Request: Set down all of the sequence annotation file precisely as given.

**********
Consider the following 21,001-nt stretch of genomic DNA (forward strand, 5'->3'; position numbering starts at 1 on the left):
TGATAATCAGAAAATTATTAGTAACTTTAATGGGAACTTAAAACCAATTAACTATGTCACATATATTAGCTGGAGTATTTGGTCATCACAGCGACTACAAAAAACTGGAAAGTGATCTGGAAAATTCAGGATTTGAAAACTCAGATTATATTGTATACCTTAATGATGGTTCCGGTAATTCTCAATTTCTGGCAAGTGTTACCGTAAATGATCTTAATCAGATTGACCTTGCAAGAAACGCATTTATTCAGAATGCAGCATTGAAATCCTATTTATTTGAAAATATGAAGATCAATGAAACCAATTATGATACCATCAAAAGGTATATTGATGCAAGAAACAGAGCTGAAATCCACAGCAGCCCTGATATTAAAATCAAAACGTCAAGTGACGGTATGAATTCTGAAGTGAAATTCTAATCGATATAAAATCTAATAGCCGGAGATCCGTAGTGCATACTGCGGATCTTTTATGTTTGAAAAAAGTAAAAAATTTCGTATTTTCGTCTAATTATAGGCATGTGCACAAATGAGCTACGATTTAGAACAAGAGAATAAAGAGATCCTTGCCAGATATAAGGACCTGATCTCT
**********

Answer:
Consider the following 21,001-nt stretch of genomic DNA (forward strand, 5'->3'; position numbering starts at 1 on the left):
TGATAATCAGAAAATTATTAGTAACTTTAATGGGAACTTAAAACCAATTAACTATGTCACATATATTAGCTGGAGTATTTGGTCATCACAGCGACTACAAAAAACTGGAAAGTGATCTGGAAAATTCAGGATTTGAAAACTCAGATTATATTGTATACCTTAATGATGGTTCCGGTAATTCTCAATTTCTGGCAAGTGTTACCGTAAATGATCTTAATCAGATTGACCTTGCAAGAAACGCATTTATTCAGAATGCAGCATTGAAATCCTATTTATTTGAAAATATGAAGATCAATGAAACCAATTATGATACCATCAAAAGGTATATTGATGCAAGAAACAGAGCTGAAATCCACAGCAGCCCTGATATTAAAATCAAAACGTCAAGTGACGGTATGAATTCTGAAGTGAAATTCTAATCGATATAAAATCTAATAGCCGGAGATCCGTAGTGCATACTGCGGATCTTTTATGTTTGAAAAAAGTAAAAAATTTCGTATTTTCGTCTAATTATAGGCATGTGCACAAATGAGCTACGATTTAGAACAAGAGAATAAAGAGATCCTTGCCAGATATAAGGACCTGATCTCT